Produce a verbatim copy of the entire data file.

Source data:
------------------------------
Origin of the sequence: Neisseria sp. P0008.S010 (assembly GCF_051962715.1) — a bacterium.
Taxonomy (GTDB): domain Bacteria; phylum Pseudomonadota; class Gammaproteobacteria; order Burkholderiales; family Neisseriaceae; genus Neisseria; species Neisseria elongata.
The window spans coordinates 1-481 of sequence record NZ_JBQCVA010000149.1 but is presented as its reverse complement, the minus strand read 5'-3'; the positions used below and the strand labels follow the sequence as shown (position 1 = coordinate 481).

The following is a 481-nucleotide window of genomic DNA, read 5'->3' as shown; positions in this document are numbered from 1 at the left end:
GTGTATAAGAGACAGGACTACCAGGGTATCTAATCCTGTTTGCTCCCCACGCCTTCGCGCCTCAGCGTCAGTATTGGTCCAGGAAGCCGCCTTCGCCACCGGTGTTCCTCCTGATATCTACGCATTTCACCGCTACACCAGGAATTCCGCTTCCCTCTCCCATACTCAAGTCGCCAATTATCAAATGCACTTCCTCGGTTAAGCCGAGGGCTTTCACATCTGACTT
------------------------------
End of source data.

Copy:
Origin of the sequence: Neisseria sp. P0008.S010 (assembly GCF_051962715.1) — a bacterium.
Taxonomy (GTDB): domain Bacteria; phylum Pseudomonadota; class Gammaproteobacteria; order Burkholderiales; family Neisseriaceae; genus Neisseria; species Neisseria elongata.
The window spans coordinates 1-481 of sequence record NZ_JBQCVA010000149.1 but is presented as its reverse complement, the minus strand read 5'-3'; the positions used below and the strand labels follow the sequence as shown (position 1 = coordinate 481).

The following is a 481-nucleotide window of genomic DNA, read 5'->3' as shown; positions in this document are numbered from 1 at the left end:
GTGTATAAGAGACAGGACTACCAGGGTATCTAATCCTGTTTGCTCCCCACGCCTTCGCGCCTCAGCGTCAGTATTGGTCCAGGAAGCCGCCTTCGCCACCGGTGTTCCTCCTGATATCTACGCATTTCACCGCTACACCAGGAATTCCGCTTCCCTCTCCCATACTCAAGTCGCCAATTATCAAATGCACTTCCTCGGTTAAGCCGAGGGCTTTCACATCTGACTT